“We continue to reshape the portfolio with” an eye towards “things we think have mainstream potential, that have leading market share, [and] that are responsive to marketing and innovation,” Schiller said during the company’s second quarter call Feb. 9.
He explained this could include acquisitions in North America “in the categories that we think have the most growth potential and where we have a significant presence” with leadership brands, including the 13 “get bigger” brands in which Hain Celestial has been heavily investing to make more competitive in the mainstream market and which it has seen strong sales growth over the last year
These include brands in the immunity-boosting and stress-reduction space, such as Celestial Seasonings, which saw a 50% surge in the fourth quarter of 2020 and 20% growth overall, and The Greek Gods yogurt, sales of which grew double digits in the last quarter and gained significant market share. Other categories include at home cooking, at home snacking, plant-based diets and hygiene.
Overall, the “Get Bigger” brands “have shown strong momentum with volume growth and share gains accelerating. Household penetration and buying rate grew close to 10% in the second quarter, that’s the third straight quarter of growth, as we continue to see new households trying our Get Bigger brands and repeating at high rate,” Schiller said.
Internationally, Schiller added, “there is potential to acquire capacity” in the non-dairy and meat-free businesses, where Hain Celestial already is a strong player.
More divestitures loom as Hain reshapes portfolio
While Schiller set an optimistic tone for acquisitions, he also reiterated there will be more divestitures going forward following more than a dozen sales it has brokered in the past two years – the most recent of which was its UK fruit business, Orchard House Foods Limited, to a private equity firm in a deal that did not disclose details.
Schiller described the fruit business as a “drag on growth due to its foodservice exposure” and which was very complex and delivered no profit. Indeed, he noted sales had drop 25-35% during the pandemic.
The sale of Orchard House Fruit was the last in a string of 17 non-strategic businesses that Hain sold or shut down over the past 20 months, including Arrowhead Mills, Tilda, Rudi’s Organic Bakery, West Soy and others.
By shedding these brands, Schiller said the company generated $430m in proceeds, which it has used to reduce debt to under two times and buy back some stock, which could help better position it for acquisitions.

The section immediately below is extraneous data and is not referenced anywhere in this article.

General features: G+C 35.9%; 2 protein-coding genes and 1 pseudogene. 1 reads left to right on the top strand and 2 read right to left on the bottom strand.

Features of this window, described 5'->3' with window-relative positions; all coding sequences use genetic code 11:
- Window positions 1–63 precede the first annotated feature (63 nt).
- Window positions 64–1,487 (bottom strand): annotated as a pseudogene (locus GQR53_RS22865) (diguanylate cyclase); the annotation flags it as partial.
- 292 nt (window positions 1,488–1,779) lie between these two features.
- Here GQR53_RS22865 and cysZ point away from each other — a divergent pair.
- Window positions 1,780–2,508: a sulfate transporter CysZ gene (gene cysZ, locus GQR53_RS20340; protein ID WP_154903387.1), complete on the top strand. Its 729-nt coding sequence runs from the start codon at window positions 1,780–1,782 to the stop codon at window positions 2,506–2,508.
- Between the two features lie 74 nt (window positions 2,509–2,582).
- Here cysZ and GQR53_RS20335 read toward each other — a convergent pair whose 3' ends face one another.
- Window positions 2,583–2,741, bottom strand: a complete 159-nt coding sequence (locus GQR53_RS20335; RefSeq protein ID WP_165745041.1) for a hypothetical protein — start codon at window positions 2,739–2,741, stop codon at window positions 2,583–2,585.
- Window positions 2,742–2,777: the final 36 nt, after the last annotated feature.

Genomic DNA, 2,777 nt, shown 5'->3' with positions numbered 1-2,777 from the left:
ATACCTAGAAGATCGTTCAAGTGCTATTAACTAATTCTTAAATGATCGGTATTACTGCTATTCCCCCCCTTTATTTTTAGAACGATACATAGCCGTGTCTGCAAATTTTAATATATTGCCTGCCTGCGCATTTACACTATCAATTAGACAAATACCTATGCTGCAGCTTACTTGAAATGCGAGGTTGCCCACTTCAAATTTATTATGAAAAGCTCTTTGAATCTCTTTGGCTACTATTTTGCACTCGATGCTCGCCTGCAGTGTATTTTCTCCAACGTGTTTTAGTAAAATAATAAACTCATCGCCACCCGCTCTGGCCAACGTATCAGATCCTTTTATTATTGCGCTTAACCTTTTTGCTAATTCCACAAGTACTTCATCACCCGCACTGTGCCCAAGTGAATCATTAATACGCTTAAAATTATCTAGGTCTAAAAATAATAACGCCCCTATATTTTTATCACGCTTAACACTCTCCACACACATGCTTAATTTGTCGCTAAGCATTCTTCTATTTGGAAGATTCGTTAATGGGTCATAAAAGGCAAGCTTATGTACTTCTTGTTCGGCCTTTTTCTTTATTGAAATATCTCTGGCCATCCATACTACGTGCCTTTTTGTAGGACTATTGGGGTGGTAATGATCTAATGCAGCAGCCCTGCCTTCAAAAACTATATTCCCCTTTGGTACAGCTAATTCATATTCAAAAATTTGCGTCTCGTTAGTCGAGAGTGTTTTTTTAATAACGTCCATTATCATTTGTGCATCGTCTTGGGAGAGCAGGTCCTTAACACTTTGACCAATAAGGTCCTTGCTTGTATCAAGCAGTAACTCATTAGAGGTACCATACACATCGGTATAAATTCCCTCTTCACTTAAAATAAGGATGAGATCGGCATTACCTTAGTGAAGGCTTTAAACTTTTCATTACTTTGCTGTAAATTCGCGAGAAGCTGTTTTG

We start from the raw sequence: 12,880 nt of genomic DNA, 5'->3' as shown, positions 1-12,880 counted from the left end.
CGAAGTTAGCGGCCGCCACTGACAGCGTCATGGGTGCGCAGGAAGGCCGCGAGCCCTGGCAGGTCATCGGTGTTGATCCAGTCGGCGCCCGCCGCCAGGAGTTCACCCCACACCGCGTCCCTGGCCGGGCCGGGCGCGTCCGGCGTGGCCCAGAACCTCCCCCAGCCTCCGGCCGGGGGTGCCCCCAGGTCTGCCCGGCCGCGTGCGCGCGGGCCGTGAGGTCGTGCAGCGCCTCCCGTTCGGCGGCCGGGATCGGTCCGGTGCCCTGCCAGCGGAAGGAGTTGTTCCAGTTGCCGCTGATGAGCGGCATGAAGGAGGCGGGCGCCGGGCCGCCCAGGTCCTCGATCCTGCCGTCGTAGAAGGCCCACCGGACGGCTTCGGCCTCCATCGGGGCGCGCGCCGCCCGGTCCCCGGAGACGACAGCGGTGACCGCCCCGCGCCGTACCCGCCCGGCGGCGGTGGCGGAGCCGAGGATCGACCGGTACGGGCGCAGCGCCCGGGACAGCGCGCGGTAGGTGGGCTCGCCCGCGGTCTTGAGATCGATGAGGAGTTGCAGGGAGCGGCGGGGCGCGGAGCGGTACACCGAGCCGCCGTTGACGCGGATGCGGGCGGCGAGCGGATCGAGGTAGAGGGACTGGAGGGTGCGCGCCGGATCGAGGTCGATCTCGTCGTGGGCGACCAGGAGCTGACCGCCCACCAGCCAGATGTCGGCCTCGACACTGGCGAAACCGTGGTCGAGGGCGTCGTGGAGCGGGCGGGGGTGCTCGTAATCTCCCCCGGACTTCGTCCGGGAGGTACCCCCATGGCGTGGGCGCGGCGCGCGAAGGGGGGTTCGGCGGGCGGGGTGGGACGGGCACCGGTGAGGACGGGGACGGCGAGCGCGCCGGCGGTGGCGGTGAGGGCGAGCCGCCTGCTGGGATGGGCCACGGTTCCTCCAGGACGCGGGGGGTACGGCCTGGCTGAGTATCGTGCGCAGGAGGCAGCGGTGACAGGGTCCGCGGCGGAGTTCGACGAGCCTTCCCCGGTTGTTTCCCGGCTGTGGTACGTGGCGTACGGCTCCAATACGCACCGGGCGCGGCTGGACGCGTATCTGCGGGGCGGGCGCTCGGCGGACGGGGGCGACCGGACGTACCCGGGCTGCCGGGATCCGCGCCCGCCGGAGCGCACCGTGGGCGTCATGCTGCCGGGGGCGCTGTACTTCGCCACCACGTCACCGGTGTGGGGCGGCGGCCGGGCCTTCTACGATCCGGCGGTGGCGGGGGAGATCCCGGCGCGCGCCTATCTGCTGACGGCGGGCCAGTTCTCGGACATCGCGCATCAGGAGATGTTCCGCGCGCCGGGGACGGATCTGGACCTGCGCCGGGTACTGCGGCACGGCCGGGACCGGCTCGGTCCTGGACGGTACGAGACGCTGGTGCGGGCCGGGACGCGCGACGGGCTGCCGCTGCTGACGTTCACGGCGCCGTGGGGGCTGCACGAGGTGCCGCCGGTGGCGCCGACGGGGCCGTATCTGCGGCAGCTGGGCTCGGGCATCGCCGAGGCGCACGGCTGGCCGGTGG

While Schiller confirmed more divestments are in the future, he cautioned analysts not to be “distracted” by rumors of what the company might put on the chopping block, such as those swirling around a potential sale of Earth’s Best.
“We’re not going to comment on specific rumors, and I wouldn’t be distracted by them. If there is something that we are actively trying to sell, we will tell you. We did it with [Orchard House], we did with [Hain Pure Protein]. The fact that there are some rumors swirling around things in our portfolio, we get contacted all the time and there’s interest in lots of things that we have,” Schiller said.
Stopping short of naming names, Schiller added “we would be more interested in selling off the tail outside of” the company’s core 13 “Get Bigger” brands.
Innovation opens doors to mainstream shoppers
As Hain reshapes its portfolio, it continues to invest heavily in its “Get Bigger” brands as part of an effort to expand its footprint in mainstream retailers.
To this end, the company has launched several new products, including Sensible Portions Screamin’ Hot Veggie Straws “that brough the young males into healthier snacking,” and the launch of Celestial Seasoning Tea functional products featuring energy, probiotics, melatonin and gut health, as well as new formats like K-Cups and trial packs, Schiller said.
Looking forward, the company also is launching Sensible Portions Veggie Puffs, more tea, yogurt and personal care items next quarter.
“While this work is still ongoing, the results so far have been terrific,” he said, noting that sales of the Get Bigger brands as a whole grew more than 10% in the second quarter for the fourth straight quarter.
Schiller also predicted that upcoming innovations as well as recent launches will gain shelf space as retailers begin resetting their shelves again, starting with snacks and baby food later this quarter.
Overall, Schiller said he is happy with the company’s transformation progress and strong second quarter results, which included consolidated net sales increasing 4% year-over-year to $528m, a 25.4% gross margin improvement and an operating income of $13m compared to $9.2m during the same time last year.